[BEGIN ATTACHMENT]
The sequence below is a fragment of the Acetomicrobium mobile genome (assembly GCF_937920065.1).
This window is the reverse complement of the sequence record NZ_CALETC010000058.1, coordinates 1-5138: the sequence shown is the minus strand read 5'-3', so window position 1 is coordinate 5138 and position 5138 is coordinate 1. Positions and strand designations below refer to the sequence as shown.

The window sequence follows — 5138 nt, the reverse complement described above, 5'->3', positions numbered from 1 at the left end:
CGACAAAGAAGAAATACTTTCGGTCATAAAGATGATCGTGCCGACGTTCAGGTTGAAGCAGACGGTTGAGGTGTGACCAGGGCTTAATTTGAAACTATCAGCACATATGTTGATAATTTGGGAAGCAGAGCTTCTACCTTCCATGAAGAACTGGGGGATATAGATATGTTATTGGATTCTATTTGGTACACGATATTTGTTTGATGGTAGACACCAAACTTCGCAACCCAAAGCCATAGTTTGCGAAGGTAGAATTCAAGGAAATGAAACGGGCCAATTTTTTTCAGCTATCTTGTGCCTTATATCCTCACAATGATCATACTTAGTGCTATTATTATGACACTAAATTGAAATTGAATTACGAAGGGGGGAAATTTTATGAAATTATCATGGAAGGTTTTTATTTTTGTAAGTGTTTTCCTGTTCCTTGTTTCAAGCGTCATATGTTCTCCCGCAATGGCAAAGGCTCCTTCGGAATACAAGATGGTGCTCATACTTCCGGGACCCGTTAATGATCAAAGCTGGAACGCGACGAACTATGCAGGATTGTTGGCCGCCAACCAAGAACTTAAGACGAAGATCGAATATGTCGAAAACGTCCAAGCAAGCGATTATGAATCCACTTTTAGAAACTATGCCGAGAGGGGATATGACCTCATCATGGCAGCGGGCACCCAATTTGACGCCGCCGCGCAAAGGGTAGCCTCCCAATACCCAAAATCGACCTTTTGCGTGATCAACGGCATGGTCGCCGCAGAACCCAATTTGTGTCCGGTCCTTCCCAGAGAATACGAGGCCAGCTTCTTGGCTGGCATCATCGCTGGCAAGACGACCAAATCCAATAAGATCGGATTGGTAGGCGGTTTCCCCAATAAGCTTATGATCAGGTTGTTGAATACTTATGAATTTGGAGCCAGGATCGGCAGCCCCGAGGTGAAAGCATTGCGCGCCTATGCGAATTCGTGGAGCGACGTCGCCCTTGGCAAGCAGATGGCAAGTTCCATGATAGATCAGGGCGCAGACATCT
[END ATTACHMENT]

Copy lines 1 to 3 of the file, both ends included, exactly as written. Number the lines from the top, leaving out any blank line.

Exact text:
The sequence below is a fragment of the Acetomicrobium mobile genome (assembly GCF_937920065.1).
This window is the reverse complement of the sequence record NZ_CALETC010000058.1, coordinates 1-5138: the sequence shown is the minus strand read 5'-3', so window position 1 is coordinate 5138 and position 5138 is coordinate 1. Positions and strand designations below refer to the sequence as shown.

The window sequence follows — 5138 nt, the reverse complement described above, 5'->3', positions numbered from 1 at the left end: